Shopify’s site builder is pretty easy to use and offers themes/customizations. If you’re thinking of using Shopify for your ecommerce, I suggest using their platform to build your site too. From there, just stick to the normal website best practices.

Adding Your Bookstore

Once you’ve got the basic site pages set up, you can use Shopify’s Products tab to create pages for your books. I suggest reviewing Shopify’s information about how to create a Product. 

This video from Lulu University walks you through setting up a book specifically and covers how to upload your files to sell the book:

Print-On-Demand + Ecommerce = Profit

Lulu’s print-on-demand network can print and ship a book in thousands of formats to 150+ countries. So we thought “why not give anyone access to this network for free?”

And that’s why, when we rebuilt our website, we introduced an Open API that anyone can use to connect their site to our print network. We used our own API to build Lulu Direct for Shopify so anyone can utilize Shopify’s ecommerce platform to sell their books directly to readers.

Which brings us full circle. You—the person with a book to sell—have options. Publishing is going through a shift, brought on partly by the pandemic but largely by emerging technology.

Shopify Integration Guide

Our detailed Shopify Integration Guide will help you set up Lulu Direct and add your book files so you can start selling in no time!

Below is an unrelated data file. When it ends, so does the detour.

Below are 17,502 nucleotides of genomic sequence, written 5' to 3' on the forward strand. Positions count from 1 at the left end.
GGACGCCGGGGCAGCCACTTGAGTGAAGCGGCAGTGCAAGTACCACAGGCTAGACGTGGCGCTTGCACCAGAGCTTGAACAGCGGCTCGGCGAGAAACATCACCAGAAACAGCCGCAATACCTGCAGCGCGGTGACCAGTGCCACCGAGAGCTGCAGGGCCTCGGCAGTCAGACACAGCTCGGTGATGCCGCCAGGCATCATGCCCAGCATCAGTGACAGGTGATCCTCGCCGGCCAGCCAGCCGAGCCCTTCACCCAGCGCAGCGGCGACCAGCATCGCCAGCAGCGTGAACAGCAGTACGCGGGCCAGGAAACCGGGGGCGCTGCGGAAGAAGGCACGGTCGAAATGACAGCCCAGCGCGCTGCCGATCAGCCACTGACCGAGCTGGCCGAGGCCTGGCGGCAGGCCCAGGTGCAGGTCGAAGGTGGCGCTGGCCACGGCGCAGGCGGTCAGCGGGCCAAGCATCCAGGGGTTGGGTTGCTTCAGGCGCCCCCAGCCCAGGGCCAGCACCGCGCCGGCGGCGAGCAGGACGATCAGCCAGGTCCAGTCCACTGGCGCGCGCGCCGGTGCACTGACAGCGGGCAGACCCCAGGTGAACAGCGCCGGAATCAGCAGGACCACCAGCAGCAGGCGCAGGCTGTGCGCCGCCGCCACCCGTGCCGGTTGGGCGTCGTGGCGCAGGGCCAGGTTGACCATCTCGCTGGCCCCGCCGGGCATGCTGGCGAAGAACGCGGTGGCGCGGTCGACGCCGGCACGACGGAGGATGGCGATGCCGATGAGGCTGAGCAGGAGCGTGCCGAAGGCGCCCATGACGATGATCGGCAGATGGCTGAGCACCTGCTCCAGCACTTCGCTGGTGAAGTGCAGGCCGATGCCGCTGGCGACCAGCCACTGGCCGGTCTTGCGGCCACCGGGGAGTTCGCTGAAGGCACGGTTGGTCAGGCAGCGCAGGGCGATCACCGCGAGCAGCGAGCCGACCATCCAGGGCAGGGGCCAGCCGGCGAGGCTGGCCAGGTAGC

For a long time, the only real option was discovery by a traditional publisher. And that option still exists (and for a small few, it’s very lucrative). Then digital printing and the ability to print-on-demand came along and companies like Amazon, Lulu, Smashwords, and others opened the door for anyone to publish. 

We’re entering a new phase of publishing. Now instead of bringing your work to a platform, you can bring readers to your platform. The paradigm is shifting away from wholesale to direct retail.

It means more direct connections for you; more email addresses captured, more readers who follow you, and more opportunities to expand into their network. And it means a bigger cut of profits since you’ll be paying yourself!

Publishing Isn’t For Just For Authors

If you’ve stayed with me this far (thank you), I bet you do have a book—or a book idea—that you think you could sell. Whether that book idea is a sprawling fantasy novel or a guide to repairing Brother JP-7 Typewriter, you can publish that book and sell it.